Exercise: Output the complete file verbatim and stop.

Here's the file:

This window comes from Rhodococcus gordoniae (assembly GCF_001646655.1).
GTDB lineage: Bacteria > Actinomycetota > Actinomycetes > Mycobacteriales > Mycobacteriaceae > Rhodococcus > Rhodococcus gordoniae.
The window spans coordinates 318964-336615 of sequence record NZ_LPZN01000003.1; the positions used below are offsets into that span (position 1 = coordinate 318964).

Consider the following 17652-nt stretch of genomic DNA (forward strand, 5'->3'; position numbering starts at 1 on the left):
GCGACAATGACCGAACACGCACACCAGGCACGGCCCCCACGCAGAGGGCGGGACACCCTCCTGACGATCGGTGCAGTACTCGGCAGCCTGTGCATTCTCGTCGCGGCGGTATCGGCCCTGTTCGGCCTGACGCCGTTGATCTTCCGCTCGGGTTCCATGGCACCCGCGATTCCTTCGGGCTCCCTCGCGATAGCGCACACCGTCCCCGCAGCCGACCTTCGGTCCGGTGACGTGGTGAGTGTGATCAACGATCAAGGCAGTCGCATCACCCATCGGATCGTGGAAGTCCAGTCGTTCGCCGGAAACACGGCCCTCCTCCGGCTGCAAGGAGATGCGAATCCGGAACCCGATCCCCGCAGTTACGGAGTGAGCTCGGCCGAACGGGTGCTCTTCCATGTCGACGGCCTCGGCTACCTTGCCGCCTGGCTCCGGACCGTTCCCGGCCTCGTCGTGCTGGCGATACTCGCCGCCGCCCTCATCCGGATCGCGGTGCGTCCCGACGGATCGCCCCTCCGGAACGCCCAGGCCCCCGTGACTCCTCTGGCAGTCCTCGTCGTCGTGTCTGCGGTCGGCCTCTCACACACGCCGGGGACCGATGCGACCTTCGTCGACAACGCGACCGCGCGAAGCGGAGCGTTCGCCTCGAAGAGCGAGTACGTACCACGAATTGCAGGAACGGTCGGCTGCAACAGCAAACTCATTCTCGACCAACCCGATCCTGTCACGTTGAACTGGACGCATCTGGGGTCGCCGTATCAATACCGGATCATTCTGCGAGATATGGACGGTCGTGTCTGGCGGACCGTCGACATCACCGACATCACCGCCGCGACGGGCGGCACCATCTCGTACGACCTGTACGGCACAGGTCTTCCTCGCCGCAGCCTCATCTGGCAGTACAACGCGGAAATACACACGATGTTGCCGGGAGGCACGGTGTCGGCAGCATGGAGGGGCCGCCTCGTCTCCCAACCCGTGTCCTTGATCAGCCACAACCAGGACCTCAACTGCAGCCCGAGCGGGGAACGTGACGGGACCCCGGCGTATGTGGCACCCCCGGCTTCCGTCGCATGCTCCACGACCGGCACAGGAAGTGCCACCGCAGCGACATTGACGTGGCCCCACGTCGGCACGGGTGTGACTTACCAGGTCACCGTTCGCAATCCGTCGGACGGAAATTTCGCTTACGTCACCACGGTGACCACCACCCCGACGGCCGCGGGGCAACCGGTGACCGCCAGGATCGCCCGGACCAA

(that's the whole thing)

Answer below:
This window comes from Rhodococcus gordoniae (assembly GCF_001646655.1).
GTDB lineage: Bacteria > Actinomycetota > Actinomycetes > Mycobacteriales > Mycobacteriaceae > Rhodococcus > Rhodococcus gordoniae.
The window spans coordinates 318964-336615 of sequence record NZ_LPZN01000003.1; the positions used below are offsets into that span (position 1 = coordinate 318964).

Consider the following 17652-nt stretch of genomic DNA (forward strand, 5'->3'; position numbering starts at 1 on the left):
GCGACAATGACCGAACACGCACACCAGGCACGGCCCCCACGCAGAGGGCGGGACACCCTCCTGACGATCGGTGCAGTACTCGGCAGCCTGTGCATTCTCGTCGCGGCGGTATCGGCCCTGTTCGGCCTGACGCCGTTGATCTTCCGCTCGGGTTCCATGGCACCCGCGATTCCTTCGGGCTCCCTCGCGATAGCGCACACCGTCCCCGCAGCCGACCTTCGGTCCGGTGACGTGGTGAGTGTGATCAACGATCAAGGCAGTCGCATCACCCATCGGATCGTGGAAGTCCAGTCGTTCGCCGGAAACACGGCCCTCCTCCGGCTGCAAGGAGATGCGAATCCGGAACCCGATCCCCGCAGTTACGGAGTGAGCTCGGCCGAACGGGTGCTCTTCCATGTCGACGGCCTCGGCTACCTTGCCGCCTGGCTCCGGACCGTTCCCGGCCTCGTCGTGCTGGCGATACTCGCCGCCGCCCTCATCCGGATCGCGGTGCGTCCCGACGGATCGCCCCTCCGGAACGCCCAGGCCCCCGTGACTCCTCTGGCAGTCCTCGTCGTCGTGTCTGCGGTCGGCCTCTCACACACGCCGGGGACCGATGCGACCTTCGTCGACAACGCGACCGCGCGAAGCGGAGCGTTCGCCTCGAAGAGCGAGTACGTACCACGAATTGCAGGAACGGTCGGCTGCAACAGCAAACTCATTCTCGACCAACCCGATCCTGTCACGTTGAACTGGACGCATCTGGGGTCGCCGTATCAATACCGGATCATTCTGCGAGATATGGACGGTCGTGTCTGGCGGACCGTCGACATCACCGACATCACCGCCGCGACGGGCGGCACCATCTCGTACGACCTGTACGGCACAGGTCTTCCTCGCCGCAGCCTCATCTGGCAGTACAACGCGGAAATACACACGATGTTGCCGGGAGGCACGGTGTCGGCAGCATGGAGGGGCCGCCTCGTCTCCCAACCCGTGTCCTTGATCAGCCACAACCAGGACCTCAACTGCAGCCCGAGCGGGGAACGTGACGGGACCCCGGCGTATGTGGCACCCCCGGCTTCCGTCGCATGCTCCACGACCGGCACAGGAAGTGCCACCGCAGCGACATTGACGTGGCCCCACGTCGGCACGGGTGTGACTTACCAGGTCACCGTTCGCAATCCGTCGGACGGAAATTTCGCTTACGTCACCACGGTGACCACCACCCCGACGGCCGCGGGGCAACCGGTGACCGCCAGGATCGCCCGGACCAA